To sign up for a Capitol One Venture Card, click HERE. Once the new window opens, find Capital One or Visa in the left hand column and click on it. Now you can choose to apply for either of the Venture Cards. It is very important that you apply online in order to support this site. If you apply by phone, this site gets no credit. All money earned for your application is used to keep this site online. And, be 100% assured that all information entered into your application is 100% safe. We never see any information once you click the link above. Thank you for your support!

7 years, 9 months ago

JOFTAA: First, thank you! If I am shopping in/around Germany, and the retailer allows me to pay in Euros, dollars or credit card, which should I choose?

7 years, 9 months ago

Quote by chaplainfoust:
JOFTAA: First, thank you! If I am shopping in/around Germany, and the retailer allows me to pay in Euros, dollars or credit card, which should I choose?


This is a very good question. I am glad that someone has finally asked.

If you use Euro, and you bought it at a favorable exchange rate such as by using your Capitol One bank account with no ISA fees and no ATM fees, then this is a good deal. Just be sure you get your Euro at a favorable rate. Using DoD banks is NOT a favorable rate.

If the merchant allows you to use dollars, compare the Euro price being offered to the Dollar price being offered and see what the exchange rate is. For example, if the item is 1€ or $1.40, the merchants exchange rate is .7142. Today's exchange rate with Forex is .813. This means the merchant is charging a very large amount to exchange your money. You'd be better off paying Euro in this case. Always do the calculation. The way you do this is to divide the Euro price by the Dollar price. For the above example, it is 1÷1.40.

If you are good at managing your money, and you pay your credit card debt in full each and every month without fail, then paying with a credit card is your absolute best bet as long as the card doesn't charge any fees for using your card outside the U.S. The Capitol One Venture Card has no fees, and gives you between 1.25 - 2 points for each dollar spent, depending on which card you get. Not only do you get the points, not pay a foreign transaction fee, but you also get to use Capitol One's money interest free. To me, using a credit card is a no brainer as long as it meets the criterion. Also, when using the Capitol One card, you know you are getting a great deal on the current exchange rate at the time of your purchase. Some merchants will swipe your card and give you a choice of Euro or Dollars. TKS does this. It's better to have TKS charge your credit card in Euro since they use DoD's exchange rate. Just remember to pay in Euro (on your credit card) if it is a better deal at the time of purchase. It most always is.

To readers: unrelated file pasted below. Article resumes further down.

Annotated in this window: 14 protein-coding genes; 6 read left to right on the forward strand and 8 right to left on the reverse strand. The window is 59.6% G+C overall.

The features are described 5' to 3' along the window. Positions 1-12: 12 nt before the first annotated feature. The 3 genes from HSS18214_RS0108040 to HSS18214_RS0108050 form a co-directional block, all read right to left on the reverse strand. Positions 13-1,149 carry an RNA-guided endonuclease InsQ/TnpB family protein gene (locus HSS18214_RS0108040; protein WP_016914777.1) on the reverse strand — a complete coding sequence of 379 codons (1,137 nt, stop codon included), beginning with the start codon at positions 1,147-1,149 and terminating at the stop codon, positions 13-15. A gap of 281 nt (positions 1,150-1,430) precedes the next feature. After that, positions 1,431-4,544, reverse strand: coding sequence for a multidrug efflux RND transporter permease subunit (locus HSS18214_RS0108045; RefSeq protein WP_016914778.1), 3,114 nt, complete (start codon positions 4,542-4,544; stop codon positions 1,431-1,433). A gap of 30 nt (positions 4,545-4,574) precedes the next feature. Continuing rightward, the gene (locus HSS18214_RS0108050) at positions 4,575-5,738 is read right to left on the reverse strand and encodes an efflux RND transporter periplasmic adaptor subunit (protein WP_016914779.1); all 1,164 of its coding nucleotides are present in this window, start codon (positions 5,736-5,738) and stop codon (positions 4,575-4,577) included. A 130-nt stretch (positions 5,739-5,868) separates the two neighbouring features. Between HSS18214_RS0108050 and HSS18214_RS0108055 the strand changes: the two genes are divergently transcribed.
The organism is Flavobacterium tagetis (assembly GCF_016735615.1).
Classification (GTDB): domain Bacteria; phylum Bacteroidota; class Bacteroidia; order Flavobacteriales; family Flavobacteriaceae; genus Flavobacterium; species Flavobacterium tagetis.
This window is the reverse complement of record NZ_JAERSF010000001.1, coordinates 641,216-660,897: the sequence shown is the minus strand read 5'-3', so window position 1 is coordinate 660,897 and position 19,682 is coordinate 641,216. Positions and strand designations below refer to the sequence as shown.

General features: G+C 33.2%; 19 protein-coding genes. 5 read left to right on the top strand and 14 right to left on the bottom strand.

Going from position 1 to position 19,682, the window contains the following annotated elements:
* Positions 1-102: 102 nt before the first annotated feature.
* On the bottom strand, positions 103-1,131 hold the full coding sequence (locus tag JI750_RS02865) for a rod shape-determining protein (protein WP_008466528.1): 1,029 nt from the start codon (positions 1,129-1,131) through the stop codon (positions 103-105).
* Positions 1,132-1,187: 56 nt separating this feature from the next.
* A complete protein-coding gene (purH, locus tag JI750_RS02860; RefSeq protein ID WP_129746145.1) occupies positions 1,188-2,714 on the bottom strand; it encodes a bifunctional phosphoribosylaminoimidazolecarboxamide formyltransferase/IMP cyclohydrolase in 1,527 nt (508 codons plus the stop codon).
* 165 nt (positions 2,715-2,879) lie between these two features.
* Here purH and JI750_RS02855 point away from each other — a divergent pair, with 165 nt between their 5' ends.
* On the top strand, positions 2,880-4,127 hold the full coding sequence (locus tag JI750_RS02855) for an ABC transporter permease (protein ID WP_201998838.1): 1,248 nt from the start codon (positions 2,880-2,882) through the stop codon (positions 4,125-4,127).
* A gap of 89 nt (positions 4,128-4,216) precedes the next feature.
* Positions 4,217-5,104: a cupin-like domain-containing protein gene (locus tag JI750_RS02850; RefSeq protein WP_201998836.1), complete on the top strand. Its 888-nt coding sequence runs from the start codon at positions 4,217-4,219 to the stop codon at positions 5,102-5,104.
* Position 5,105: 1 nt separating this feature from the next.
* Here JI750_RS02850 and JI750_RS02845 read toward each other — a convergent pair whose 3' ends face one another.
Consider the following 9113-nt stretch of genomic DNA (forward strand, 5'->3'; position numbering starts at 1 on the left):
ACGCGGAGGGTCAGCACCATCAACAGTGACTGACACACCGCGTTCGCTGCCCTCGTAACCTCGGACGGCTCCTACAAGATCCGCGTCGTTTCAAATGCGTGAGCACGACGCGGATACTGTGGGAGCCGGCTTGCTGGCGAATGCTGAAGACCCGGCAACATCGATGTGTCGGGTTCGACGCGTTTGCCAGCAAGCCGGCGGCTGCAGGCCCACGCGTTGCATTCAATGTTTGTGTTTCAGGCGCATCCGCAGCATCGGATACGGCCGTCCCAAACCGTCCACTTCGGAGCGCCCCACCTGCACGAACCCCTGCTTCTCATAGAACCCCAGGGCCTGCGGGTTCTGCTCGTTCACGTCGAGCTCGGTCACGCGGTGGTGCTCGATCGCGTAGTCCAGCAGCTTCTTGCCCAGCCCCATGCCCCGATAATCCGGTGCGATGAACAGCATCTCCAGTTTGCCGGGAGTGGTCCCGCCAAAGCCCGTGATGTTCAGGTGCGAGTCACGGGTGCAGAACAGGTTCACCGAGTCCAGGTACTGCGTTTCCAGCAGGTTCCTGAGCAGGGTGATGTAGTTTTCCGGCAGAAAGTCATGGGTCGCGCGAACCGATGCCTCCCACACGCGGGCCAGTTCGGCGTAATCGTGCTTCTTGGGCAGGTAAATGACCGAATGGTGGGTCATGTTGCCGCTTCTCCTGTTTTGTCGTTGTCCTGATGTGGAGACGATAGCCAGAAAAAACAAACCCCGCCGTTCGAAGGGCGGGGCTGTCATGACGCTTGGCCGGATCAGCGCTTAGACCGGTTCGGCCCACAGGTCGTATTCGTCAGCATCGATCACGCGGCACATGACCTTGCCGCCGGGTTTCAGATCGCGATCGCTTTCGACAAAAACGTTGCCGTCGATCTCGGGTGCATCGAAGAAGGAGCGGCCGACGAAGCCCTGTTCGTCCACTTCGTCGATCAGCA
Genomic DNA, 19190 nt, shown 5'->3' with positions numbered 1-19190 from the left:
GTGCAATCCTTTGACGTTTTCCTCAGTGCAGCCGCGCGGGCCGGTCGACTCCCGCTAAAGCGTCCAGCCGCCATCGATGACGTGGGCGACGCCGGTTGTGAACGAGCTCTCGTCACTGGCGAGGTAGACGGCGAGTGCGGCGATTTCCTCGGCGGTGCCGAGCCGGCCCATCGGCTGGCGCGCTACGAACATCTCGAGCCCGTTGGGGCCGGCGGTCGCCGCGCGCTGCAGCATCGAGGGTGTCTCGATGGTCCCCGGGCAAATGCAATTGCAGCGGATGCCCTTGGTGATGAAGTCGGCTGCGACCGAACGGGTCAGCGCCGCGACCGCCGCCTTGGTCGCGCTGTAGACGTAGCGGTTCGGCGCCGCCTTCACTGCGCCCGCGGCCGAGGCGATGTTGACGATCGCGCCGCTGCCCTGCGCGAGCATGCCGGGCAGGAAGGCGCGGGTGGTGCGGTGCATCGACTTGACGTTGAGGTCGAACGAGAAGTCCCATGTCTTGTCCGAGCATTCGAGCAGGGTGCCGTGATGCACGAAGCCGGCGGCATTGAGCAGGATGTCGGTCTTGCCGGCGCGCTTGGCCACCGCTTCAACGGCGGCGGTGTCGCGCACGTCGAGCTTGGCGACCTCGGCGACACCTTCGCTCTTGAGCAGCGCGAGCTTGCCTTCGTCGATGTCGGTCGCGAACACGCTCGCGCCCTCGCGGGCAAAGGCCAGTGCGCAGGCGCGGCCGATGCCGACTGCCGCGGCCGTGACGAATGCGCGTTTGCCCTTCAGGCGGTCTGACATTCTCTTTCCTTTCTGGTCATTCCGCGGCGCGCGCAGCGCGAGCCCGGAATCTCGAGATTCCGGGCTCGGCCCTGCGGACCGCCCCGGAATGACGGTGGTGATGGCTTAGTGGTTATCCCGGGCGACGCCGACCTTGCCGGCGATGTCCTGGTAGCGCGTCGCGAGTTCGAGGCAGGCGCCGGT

If you use the link above to get your Capitol One card, this site gets a small commission which helps us keep the site online. Thank you for using our link, above. Also, be sure you check the terms and conditions of the bank you choose to withdraw Euro to be sure there are no charges.

7 years, 9 months ago

Last week (8 Aug 12) my colleague needed to withdraw $2,000 worth of Euros. He checked the DoD rate at Community Bank on base, and it was $1 = 0.7935 Euros, giving him 1587 Euros. He checked the Int't Exchange Rate at the same time, and it was $1 = 0.7846 Euros, giving him 1569 Euros. He gained 18 Euros by shopping the DoD rate on base. ... Is this a fluke?